As a women’s health nurse and a nurse researcher, I was thrilled when the Virginia Board of Health made the appropriate decision to amend medically unnecessary, politically motivated restrictions against abortion providers. A few months ago, a ruling by a judge had forced the Board of Health to revisit these regulations.

Abortions are health care. The health-care decision to have an abortion should be in the hands of the woman, in consultation with her health-care provider. Overwhelmingly, Americans agree, and in a 2014 poll, a majority of Virginians also agreed.

Onerous, medically unjustifiable restrictions do not make women safer. Instead, they increase the cost of abortions and decrease the number of abortion providers.

The nonpartisan National Academies of Science, Engineering and Medicine issued a report in 2018 that concluded that 95% of abortions are provided in clinics and office settings — and that they can be safely provided in those settings. Furthermore, they found that these rules, termed “targeted regulations against abortion providers,” can delay care by decreasing the number of abortion providers, but do not increase patient safety.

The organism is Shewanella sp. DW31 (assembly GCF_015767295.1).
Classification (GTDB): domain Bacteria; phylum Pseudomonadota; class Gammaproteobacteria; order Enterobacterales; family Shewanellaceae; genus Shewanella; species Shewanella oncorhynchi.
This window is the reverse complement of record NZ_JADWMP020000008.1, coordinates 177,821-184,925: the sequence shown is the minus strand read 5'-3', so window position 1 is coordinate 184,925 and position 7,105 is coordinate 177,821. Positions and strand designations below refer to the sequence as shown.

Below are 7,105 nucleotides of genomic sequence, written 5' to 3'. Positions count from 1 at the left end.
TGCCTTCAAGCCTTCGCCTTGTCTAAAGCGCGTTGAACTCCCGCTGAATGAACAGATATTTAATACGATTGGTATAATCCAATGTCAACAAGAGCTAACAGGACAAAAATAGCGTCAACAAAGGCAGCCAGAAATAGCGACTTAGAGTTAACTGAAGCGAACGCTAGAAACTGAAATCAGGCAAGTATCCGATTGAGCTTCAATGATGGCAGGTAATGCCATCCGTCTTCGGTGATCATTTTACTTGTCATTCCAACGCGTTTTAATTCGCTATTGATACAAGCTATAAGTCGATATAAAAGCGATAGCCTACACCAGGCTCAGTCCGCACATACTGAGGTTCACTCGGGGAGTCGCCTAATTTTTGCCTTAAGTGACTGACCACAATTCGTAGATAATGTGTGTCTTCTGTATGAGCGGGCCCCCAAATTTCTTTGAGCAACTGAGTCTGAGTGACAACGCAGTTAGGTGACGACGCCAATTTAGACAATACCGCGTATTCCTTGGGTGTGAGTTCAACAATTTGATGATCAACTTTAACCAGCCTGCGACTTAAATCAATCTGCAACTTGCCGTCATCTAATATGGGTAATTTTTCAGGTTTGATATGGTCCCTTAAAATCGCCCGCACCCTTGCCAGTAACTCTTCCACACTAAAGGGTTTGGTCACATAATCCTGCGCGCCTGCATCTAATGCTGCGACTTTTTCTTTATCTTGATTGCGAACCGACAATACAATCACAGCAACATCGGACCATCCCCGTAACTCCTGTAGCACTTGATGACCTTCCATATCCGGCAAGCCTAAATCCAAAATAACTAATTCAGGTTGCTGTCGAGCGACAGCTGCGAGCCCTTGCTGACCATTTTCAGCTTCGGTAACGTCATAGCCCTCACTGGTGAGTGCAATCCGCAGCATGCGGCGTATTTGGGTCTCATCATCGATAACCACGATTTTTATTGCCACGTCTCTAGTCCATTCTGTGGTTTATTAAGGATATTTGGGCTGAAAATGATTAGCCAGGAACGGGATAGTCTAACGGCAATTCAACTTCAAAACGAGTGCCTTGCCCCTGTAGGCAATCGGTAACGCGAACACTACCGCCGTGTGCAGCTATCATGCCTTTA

This is also an equity issue. Almost half of women seeking abortion care have income below the federal poverty line. As of 2014, 92% of Virginia counties did not have an abortion provider. Further reducing the number of providers would most affect low-income people, young people and those living in rural areas.

The Board of Health needs to amend these unnecessary TRAP regulations and protect abortion care. This is a question of justice, basic rights, and dignity for women in making their own health decisions.

Kathryn Laughon


References: pages 6, 10, 11, 12, 13, 77, 78, 118

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